Debt relief services are sometimes marketed as "credit counseling services," "debt elimination services," or "debt negotiation services." But no matter what a company calls its particular services, all too often, for-profit debt relief companies:
Many scammer companies will advise you to default on your payments while they "negotiate" your debts. In the meantime, your credit scores get worse. Defaulting on your debts will also likely lead to debt collection activities or lawsuits against you.
If a debt relief company makes any of the following claims, it's most likely a scammer.
Some federal laws, like the Federal Trade Commission Telemarketing Sales Rule and often state laws, protect consumers from debt relief scams.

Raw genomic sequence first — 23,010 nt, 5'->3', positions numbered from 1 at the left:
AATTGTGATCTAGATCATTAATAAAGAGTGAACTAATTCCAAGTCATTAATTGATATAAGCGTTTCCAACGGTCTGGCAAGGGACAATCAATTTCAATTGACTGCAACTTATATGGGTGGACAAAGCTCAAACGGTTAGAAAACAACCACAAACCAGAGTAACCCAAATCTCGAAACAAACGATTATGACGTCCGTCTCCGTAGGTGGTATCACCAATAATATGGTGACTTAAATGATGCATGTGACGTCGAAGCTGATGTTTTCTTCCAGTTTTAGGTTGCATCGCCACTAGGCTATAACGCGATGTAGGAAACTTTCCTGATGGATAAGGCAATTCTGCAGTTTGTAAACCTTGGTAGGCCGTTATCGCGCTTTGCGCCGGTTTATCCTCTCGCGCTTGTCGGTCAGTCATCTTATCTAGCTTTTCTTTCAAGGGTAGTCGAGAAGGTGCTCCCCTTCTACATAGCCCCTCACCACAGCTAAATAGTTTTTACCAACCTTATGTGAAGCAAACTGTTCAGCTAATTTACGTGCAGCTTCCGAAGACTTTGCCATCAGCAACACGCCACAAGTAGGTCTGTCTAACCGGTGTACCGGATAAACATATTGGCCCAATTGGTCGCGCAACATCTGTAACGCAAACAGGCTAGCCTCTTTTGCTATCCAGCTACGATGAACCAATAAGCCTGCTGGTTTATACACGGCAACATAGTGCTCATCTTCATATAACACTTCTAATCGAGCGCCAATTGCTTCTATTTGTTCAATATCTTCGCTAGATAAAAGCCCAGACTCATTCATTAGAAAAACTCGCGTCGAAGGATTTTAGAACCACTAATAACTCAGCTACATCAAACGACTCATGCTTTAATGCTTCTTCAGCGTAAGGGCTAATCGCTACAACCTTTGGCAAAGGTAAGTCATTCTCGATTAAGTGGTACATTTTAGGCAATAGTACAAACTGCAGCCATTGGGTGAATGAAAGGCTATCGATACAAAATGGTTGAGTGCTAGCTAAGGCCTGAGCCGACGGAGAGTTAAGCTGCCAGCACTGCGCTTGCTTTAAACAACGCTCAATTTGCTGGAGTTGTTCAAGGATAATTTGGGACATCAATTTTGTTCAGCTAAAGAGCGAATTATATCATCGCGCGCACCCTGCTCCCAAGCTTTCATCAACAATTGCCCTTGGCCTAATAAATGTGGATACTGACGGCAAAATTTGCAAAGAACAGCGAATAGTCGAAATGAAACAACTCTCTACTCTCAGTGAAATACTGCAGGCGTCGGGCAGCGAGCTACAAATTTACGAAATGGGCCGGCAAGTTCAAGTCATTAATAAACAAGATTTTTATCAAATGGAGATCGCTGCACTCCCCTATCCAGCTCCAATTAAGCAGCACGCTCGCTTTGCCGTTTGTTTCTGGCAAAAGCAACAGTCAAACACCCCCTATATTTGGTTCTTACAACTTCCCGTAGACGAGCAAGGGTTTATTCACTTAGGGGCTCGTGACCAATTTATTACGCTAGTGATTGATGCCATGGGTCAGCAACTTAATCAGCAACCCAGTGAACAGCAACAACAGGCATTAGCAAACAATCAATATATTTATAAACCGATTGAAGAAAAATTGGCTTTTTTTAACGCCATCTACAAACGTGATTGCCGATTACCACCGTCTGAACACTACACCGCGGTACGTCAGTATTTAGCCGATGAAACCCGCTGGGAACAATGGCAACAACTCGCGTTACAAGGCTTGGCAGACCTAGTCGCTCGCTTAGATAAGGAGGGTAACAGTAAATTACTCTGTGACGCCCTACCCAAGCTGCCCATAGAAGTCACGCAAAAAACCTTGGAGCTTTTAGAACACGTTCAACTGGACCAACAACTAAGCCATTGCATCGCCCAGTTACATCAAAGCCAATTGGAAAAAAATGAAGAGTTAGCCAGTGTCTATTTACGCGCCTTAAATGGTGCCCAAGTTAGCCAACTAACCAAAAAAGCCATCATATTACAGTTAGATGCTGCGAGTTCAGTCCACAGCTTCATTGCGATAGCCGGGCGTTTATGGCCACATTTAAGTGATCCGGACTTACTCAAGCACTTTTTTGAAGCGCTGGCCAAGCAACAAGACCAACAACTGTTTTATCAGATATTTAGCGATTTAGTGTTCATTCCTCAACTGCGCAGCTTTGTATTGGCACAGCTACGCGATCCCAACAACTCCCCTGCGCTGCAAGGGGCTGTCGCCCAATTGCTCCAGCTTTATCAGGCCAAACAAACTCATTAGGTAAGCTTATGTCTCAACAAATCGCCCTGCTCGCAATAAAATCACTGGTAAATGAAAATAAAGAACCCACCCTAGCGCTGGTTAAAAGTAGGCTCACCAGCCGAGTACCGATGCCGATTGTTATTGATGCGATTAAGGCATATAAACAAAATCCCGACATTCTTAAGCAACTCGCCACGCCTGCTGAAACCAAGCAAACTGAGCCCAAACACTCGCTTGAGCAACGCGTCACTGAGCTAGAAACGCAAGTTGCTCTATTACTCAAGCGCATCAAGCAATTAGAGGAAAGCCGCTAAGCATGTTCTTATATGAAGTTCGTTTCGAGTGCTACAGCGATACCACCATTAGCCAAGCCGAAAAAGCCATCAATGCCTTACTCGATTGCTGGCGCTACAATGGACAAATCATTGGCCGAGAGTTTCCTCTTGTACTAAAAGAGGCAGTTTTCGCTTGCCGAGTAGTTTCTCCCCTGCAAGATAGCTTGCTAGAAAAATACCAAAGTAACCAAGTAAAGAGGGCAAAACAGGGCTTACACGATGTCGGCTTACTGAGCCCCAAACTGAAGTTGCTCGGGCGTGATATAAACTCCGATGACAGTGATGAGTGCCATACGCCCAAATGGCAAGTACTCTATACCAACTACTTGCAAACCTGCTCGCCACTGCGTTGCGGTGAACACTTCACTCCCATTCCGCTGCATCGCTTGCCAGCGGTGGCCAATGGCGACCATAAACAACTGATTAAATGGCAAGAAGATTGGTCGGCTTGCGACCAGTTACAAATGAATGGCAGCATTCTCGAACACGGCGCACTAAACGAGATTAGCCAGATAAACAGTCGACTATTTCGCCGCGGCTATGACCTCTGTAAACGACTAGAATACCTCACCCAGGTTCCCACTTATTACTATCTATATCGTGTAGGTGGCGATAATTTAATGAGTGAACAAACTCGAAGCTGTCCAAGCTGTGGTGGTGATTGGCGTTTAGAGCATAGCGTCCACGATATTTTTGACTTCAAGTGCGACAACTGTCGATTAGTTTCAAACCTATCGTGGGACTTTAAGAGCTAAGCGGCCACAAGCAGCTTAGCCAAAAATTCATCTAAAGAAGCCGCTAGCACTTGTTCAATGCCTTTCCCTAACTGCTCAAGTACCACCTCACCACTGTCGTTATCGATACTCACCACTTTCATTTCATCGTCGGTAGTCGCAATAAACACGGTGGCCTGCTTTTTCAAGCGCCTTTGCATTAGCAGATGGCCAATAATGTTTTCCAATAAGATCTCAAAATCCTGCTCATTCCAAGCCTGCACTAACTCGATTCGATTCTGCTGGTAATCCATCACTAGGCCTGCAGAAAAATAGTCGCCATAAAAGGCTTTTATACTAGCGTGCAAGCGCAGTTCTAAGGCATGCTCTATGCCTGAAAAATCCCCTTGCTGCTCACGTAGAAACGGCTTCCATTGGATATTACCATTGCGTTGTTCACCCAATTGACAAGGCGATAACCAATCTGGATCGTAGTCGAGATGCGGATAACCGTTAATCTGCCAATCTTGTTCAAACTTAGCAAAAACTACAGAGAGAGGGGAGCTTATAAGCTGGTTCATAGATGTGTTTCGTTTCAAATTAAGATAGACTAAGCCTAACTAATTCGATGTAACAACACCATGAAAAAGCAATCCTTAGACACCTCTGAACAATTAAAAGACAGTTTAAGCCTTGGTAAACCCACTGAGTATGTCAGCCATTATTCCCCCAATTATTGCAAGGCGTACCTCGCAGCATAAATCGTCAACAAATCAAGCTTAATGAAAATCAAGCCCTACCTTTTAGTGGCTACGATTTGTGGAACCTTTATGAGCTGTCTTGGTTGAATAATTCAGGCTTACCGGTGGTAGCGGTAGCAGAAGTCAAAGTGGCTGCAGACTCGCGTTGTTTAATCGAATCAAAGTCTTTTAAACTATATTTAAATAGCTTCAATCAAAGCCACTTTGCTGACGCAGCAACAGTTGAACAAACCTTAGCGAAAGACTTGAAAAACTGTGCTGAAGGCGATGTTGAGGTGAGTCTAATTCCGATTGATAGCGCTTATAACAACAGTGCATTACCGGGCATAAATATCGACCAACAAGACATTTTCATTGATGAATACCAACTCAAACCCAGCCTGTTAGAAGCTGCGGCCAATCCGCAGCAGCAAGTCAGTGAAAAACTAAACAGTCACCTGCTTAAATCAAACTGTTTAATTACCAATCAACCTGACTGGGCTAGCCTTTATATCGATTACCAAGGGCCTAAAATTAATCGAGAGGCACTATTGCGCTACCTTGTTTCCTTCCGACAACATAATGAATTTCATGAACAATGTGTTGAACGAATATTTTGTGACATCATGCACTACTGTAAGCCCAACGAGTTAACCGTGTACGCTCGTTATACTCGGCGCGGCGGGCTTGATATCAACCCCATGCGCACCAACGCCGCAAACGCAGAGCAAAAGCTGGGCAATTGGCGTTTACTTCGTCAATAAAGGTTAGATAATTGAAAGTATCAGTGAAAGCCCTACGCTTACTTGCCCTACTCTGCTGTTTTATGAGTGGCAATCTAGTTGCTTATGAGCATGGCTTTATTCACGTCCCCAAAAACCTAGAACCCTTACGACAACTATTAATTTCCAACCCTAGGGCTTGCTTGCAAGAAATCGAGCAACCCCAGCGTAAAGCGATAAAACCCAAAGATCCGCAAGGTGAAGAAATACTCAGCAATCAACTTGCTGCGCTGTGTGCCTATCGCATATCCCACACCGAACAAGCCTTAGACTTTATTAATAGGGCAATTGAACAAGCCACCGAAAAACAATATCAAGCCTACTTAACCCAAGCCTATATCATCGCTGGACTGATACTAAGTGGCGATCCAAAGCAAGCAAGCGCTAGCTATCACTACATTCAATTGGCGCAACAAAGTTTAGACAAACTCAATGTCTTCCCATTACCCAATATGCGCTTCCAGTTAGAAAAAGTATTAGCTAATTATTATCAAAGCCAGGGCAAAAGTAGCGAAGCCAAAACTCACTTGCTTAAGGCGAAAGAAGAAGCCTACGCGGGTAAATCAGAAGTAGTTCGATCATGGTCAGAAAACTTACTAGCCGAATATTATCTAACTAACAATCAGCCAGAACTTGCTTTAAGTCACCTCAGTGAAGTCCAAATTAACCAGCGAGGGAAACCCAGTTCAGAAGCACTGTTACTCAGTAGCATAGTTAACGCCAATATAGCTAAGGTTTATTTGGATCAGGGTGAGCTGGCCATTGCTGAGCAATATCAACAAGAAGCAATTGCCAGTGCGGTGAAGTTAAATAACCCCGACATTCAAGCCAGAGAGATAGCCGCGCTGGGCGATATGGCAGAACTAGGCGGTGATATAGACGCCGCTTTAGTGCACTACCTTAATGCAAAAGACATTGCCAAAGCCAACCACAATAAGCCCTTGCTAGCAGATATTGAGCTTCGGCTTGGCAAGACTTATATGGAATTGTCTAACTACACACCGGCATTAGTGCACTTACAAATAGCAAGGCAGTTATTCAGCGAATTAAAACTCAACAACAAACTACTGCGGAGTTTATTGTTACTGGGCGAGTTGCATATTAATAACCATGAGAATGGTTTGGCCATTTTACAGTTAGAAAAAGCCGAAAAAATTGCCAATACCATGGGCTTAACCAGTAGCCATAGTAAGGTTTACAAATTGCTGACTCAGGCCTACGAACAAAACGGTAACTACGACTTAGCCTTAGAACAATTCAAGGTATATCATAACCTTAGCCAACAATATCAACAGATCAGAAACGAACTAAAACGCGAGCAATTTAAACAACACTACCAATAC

The FTC Telemarketing Sales Rule offers limited protection against abusive for-profit debt relief companies. Among other things, the Rule:
The Rule only applies to for-profit companies, services related to unsecured debts, and services rendered after the debt relief company calls you or you call in response to an advertisement—not if the company communicates with you through the internet or the mail. The Rule also usually applies when the customer initiates a call in response to the company's advertisement through the mail or an email.
Almost all states regulate debt relief companies, and some prohibit debt settlement companies from doing business. These state laws usually don't apply to lawyers and nonprofit organizations.
State laws that regulate debt relief services often:
If you need help rebuilding your credit or negotiating with creditors or debt collectors, consider talking to an accredited, nonprofit credit counseling agency (or a reputable attorney, see below) rather than hiring a for-profit debt relief service. In almost all cases, for-profit organizations should be avoided entirely, but you need to be wary of some nonprofit ones as well.